Restricted access for humanitarian organisations has also been a challenge in Rakhine state in the west of the country. Here around 140,000 people, most of them Rohingya Muslims, were forced to flee their homes in 2012 when inter-communal violence flared between the state’s Buddhists and Muslims, and they remain internally displaced to this day. Most of them are staying in camps which they are not allowed to leave. This severely limits their livelihood opportunities and access to education and primary health care.
In March, support to the displaced in Rakhine state was interrupted after an extremist Buddhist mob attacked the premises and property of international organisations in the town of Sittwe. Those organisations withdrew their staff from the state, but they are now returning and resuming their assistance to the IDPs. Challenges remain, however, as they are only allowed to establish themselves in one designated neighbourhood of Sittwe town, and there is simply not enough space for all organisations whose help is crucially needed.
The inter-communal violence and displacement in Rakhine state has to be understood against a backdrop of a long history of deprivation and neglect of all of the state’s inhabitants by the central government. In a context of political and socio-economic exclusion, local Buddhists have increasingly targeted their grievances against Rohingya and other Muslims. While Rohingya have lived in Rakhine state’s territory for generations, they are effectively stateless because the Myanmar government sees them as illegal Bangladeshi immigrants, while Bangladesh does not recognise them as Bangladeshis.
Durable solutions for Myanmar’s IDPs?
While the complexity of each of these situations must not be underestimated, the following elements are key for Myanmar’s IDPs to achieve durable solutions:
In Rakhine state, internally displaced people will only be able to rebuild their lives if a process of reconciliation between Buddhists and Muslims is initiated. Ideally, such a process would be linked to concrete steps to address the needs of all of the state’s inhabitants, particularly in terms of economic development and political representation. This, in turn, would help prevent further tensions, violence and, ultimately, future displacement.
In Kachin and northern Shan, international organisations should be granted unfettered access to IDPs, including those in areas controlled by NSAGs. Only measures taken by both sides will prevent further displacement, and ensure that these areas are included in the nationwide ceasefire agreement currently being developed. Further, the existence of landmines and unexploded ordnance prevents IDPs from going home. These need to be cleared so that they can safely return if they choose to do so. In addition, it is essential that internally displaced people receive the support they need to get their lives back on track.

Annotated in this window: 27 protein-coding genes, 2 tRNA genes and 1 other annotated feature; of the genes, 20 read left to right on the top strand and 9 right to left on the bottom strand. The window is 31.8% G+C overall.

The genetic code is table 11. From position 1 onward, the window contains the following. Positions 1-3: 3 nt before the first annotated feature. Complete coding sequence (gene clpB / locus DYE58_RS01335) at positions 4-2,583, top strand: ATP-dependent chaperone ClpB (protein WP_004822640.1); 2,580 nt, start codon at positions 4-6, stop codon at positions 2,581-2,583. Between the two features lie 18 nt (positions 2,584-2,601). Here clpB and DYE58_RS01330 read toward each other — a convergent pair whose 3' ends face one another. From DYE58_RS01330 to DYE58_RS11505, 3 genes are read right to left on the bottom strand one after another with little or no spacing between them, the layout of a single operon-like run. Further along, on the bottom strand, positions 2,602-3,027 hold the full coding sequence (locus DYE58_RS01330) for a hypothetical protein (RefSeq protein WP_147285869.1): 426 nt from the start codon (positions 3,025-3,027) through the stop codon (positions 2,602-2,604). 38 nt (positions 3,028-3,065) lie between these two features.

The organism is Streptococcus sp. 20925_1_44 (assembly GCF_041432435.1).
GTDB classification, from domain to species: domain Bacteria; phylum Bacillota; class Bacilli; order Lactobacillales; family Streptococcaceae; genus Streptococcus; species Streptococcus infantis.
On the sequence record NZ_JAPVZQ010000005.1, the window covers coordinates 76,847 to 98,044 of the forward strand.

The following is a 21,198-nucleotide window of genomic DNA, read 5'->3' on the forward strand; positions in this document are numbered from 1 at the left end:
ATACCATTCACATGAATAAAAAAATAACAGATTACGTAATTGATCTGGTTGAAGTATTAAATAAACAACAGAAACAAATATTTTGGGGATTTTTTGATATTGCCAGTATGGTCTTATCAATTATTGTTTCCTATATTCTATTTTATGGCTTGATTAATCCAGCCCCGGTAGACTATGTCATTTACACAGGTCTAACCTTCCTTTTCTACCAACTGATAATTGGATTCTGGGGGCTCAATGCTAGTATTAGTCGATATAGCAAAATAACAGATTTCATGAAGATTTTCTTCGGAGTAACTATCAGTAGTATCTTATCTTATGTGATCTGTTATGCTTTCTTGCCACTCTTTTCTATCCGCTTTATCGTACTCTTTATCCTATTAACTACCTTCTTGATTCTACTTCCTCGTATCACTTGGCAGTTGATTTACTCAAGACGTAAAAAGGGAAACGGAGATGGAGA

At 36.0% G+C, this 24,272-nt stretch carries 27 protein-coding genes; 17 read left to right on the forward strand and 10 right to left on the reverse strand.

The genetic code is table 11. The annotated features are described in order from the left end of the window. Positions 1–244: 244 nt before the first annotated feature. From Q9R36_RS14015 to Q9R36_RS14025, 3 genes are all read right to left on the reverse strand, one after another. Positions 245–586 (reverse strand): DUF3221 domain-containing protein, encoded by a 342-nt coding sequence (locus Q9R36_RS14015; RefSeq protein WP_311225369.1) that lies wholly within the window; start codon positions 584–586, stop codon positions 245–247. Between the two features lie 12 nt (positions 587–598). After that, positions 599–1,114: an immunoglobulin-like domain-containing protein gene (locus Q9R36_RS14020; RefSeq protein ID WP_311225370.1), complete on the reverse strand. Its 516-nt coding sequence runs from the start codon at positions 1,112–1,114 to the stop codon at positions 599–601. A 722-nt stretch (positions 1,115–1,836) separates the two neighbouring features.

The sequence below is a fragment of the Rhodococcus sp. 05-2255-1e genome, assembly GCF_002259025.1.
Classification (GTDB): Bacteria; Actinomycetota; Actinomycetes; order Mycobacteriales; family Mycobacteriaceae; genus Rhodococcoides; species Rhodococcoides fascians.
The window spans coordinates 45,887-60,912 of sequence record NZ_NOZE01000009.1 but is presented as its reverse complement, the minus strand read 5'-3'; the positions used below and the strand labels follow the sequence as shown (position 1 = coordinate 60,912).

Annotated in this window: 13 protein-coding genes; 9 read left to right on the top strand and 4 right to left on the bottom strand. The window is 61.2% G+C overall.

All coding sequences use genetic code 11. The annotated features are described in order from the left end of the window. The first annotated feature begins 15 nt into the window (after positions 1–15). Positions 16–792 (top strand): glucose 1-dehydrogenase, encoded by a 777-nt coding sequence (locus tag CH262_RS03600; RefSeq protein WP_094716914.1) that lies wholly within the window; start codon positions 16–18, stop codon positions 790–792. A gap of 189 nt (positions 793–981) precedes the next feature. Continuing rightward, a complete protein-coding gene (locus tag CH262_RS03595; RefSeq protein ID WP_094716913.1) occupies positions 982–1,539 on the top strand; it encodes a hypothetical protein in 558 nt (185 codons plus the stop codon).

In the south-eastern part of the country, it is hard to know the exact numbers of internally displaced people in the area because displacement has been going on for a long time and because it is difficult to distinguish IDPs from people who are not displaced. More organisations currently present on the ground should strive to gain a better overview of the numbers of people still facing challenges resulting from their displacement, and of their current situation.
Lastly, in order to facilitate peace-building, it is imperative that the government and the NCCT consult IDPs and enable them to participate more in the ceasefire and peace negotiations so that their needs can be addressed as part of this complex process that is happening in tandem with comprehensive nation- and state-building at this time.
There is no one-size-fits-all solution to Myanmar’s different situations of internal displacement – each needs to be analysed and addressed within its own respective context. Only then will the country’s IDPs be able to rebuild their lives in a sustainable way.
For more information on the internal displacement situation in Myanmar, please see IDMC’s latest country overview: Comprehensive solutions needed for recent and long-term IDPs alike
Pakistan: Water, sanitation, and health services are urgent needs among the 780,000 registered displaced from North Waziristan (government figures). The data is being cleaned to check for duplication.
Iraq: Access to areas within the governorates of Anbar, Babylon, Diyala, Salah al Din, Kirkuk, and Ninevah remains difficult due to ongoing violence clashes, disruption of communication and transportation routes, and a widespread shortage of fuel.
Syria: Islamic State has reportedly expelled 60,000 people from the homes in Deir-ez-Zor. In Dar’a and Rural Damascus, barrel bomb attacks were reported. Some 200,000 Syrians are estimated to have died from chronic illnesses since the start of the conflict due to lack of access to treatment and medicines. Water and sanitation systems are deteriorating significantly.
Updated: 08/07/2014 Next Update: 15/07/2014